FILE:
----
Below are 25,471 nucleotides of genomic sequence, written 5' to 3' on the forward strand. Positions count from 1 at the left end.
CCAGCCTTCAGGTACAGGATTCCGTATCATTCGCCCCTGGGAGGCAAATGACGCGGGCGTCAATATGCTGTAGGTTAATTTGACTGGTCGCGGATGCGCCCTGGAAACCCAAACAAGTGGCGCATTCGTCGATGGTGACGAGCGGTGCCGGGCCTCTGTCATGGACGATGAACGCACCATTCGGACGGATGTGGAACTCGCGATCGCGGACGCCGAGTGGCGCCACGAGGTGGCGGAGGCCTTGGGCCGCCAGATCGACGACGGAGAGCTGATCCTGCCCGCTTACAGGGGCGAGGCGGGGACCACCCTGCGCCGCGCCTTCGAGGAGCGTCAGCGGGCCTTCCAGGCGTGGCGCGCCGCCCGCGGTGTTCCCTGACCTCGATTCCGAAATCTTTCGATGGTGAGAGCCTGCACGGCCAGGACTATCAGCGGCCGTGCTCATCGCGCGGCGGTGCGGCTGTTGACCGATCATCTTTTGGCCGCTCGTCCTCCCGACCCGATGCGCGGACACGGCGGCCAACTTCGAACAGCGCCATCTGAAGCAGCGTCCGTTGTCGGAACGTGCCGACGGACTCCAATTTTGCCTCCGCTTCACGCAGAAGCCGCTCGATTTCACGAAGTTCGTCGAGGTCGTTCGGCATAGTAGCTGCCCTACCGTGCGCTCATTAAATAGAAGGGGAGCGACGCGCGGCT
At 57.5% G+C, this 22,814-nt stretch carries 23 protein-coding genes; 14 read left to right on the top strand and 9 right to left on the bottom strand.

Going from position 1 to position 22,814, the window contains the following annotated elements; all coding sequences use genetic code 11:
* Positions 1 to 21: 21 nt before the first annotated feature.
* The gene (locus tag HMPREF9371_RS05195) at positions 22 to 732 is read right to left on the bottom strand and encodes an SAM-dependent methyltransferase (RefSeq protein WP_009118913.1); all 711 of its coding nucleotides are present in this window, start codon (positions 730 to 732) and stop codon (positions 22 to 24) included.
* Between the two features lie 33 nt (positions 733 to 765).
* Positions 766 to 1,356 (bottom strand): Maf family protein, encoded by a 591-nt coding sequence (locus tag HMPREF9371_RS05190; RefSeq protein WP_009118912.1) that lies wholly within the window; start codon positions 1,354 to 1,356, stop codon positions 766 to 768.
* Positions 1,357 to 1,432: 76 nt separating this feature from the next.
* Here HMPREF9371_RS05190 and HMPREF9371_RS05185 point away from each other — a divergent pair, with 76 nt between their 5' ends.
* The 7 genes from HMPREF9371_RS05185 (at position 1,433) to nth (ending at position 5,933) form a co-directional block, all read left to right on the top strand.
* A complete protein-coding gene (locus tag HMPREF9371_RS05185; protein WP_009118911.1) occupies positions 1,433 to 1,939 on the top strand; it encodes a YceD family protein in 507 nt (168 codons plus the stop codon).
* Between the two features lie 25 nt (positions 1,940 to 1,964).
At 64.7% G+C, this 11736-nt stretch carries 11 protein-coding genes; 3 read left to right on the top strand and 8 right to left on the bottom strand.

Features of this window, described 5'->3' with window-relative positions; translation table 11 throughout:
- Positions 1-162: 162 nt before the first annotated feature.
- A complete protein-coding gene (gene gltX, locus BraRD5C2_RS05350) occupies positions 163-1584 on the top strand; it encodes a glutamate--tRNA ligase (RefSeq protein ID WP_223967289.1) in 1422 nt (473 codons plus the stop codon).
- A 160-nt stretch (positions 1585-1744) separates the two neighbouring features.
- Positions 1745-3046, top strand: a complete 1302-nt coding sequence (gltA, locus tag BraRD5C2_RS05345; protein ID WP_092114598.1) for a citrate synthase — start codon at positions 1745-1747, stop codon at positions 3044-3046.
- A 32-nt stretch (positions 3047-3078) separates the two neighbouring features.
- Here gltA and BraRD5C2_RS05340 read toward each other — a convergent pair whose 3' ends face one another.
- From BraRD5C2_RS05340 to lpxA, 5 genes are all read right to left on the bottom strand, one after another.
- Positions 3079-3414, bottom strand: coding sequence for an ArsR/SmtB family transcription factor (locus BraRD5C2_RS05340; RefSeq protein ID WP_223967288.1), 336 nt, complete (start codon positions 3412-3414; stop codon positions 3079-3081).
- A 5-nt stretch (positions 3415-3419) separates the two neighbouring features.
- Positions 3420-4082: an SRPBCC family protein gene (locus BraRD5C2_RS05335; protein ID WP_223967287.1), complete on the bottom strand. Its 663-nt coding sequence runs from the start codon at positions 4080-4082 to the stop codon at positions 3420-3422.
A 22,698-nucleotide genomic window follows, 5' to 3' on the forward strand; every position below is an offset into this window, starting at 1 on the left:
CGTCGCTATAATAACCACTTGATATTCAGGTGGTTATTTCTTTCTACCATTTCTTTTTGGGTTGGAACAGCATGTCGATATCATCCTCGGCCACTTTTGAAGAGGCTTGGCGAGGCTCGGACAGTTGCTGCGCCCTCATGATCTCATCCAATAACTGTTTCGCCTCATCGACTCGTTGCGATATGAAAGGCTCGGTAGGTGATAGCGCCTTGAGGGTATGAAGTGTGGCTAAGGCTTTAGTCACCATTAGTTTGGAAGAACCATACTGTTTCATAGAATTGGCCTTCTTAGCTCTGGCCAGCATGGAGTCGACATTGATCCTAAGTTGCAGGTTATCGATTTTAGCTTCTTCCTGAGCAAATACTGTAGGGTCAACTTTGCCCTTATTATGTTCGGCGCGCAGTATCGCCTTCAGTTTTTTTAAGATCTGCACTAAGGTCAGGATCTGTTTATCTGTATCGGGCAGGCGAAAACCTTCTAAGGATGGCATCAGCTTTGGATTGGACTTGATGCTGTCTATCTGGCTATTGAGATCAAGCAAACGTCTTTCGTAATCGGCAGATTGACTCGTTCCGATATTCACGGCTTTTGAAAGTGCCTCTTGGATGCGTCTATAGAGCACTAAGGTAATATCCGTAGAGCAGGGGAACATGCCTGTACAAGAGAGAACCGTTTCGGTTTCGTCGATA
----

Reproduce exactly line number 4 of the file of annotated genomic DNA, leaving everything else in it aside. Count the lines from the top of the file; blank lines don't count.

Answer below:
Going from position 1 to position 22,814, the window contains the following annotated elements; all coding sequences use genetic code 11: